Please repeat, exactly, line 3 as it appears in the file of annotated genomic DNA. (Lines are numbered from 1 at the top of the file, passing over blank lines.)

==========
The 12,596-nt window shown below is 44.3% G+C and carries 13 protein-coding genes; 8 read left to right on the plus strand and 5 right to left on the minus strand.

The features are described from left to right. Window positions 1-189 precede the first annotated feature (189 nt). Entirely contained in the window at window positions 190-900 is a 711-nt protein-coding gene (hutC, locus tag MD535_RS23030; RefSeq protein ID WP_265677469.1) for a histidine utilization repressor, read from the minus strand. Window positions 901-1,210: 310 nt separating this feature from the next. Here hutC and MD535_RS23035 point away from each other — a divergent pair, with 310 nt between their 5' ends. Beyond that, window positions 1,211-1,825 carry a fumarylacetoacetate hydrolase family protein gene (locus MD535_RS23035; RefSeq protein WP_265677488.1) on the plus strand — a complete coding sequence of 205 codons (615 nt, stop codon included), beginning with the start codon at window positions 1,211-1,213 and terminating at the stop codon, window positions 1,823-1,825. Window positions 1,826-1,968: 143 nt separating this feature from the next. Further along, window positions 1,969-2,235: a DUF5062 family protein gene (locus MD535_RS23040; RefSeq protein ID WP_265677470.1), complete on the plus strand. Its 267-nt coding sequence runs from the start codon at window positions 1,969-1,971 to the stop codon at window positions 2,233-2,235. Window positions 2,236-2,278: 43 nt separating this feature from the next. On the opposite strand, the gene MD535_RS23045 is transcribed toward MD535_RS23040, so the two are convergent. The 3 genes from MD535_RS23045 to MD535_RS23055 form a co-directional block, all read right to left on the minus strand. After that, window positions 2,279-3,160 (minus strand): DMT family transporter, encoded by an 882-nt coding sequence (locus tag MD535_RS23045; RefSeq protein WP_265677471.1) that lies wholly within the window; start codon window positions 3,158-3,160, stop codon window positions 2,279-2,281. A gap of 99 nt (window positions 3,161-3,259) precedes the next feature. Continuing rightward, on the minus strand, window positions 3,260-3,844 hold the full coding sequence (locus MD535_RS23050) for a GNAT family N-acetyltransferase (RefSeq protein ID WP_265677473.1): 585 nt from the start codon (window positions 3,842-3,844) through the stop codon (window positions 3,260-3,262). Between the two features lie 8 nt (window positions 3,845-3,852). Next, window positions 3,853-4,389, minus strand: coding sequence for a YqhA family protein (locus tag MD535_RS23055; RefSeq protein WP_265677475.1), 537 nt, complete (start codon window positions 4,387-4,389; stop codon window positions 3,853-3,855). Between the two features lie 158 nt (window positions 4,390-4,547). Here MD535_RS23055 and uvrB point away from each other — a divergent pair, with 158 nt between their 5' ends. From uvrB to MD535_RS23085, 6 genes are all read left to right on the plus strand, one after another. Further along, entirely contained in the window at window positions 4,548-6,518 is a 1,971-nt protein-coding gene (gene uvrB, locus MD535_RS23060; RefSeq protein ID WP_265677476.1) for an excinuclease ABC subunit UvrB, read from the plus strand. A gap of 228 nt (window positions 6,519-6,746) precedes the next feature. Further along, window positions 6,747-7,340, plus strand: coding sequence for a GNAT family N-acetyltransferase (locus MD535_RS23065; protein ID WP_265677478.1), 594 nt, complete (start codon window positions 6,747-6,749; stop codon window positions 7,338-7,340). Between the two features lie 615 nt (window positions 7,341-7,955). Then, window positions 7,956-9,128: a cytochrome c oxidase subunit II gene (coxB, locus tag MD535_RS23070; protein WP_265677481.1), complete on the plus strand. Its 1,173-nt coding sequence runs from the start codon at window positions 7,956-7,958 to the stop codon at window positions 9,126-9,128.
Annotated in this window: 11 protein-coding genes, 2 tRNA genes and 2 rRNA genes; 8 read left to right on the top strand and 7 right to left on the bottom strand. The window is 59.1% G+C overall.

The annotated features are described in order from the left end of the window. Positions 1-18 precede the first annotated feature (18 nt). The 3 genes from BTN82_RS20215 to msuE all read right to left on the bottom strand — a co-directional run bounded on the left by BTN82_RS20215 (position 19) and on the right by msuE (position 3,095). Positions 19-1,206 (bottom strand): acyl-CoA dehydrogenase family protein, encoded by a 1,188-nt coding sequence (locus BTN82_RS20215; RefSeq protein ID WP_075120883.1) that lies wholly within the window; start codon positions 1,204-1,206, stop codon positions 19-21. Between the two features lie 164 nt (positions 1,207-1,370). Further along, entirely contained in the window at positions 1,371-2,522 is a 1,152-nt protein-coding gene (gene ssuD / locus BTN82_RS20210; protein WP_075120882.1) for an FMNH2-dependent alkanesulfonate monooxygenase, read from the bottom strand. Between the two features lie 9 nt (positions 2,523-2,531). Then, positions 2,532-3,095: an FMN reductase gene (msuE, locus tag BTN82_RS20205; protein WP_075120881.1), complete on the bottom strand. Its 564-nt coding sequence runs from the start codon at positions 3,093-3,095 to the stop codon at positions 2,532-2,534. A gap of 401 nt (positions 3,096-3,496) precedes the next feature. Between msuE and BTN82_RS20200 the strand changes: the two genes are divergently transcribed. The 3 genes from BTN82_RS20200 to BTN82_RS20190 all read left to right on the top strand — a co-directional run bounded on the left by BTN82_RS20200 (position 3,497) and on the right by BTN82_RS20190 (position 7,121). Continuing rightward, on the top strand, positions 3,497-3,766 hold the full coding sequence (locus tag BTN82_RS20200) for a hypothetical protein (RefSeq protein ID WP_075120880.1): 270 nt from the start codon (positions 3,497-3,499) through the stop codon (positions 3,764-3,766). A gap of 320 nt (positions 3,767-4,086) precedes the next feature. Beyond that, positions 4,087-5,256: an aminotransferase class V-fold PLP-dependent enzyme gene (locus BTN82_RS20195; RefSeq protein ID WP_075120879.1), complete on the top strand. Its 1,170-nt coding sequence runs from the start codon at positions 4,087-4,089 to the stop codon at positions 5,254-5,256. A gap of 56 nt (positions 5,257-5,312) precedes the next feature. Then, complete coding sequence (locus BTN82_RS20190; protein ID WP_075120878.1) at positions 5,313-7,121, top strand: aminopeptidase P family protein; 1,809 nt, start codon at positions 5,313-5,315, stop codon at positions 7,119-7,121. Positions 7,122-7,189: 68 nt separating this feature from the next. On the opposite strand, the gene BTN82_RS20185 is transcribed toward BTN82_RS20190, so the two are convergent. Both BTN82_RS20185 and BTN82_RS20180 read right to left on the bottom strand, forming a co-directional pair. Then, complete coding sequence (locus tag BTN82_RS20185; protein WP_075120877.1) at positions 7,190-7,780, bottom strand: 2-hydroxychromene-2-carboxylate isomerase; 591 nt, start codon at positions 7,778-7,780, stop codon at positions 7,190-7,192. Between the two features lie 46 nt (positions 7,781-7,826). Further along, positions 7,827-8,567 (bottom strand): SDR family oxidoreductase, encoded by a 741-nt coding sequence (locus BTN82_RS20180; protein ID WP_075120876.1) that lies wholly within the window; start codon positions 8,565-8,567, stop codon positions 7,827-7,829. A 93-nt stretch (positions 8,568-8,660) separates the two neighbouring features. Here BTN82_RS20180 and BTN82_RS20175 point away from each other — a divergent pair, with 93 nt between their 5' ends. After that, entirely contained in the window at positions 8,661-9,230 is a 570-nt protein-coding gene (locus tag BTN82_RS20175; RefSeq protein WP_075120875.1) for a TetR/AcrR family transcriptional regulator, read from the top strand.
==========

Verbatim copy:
Annotated in this window: 11 protein-coding genes, 2 tRNA genes and 2 rRNA genes; 8 read left to right on the top strand and 7 right to left on the bottom strand. The window is 59.1% G+C overall.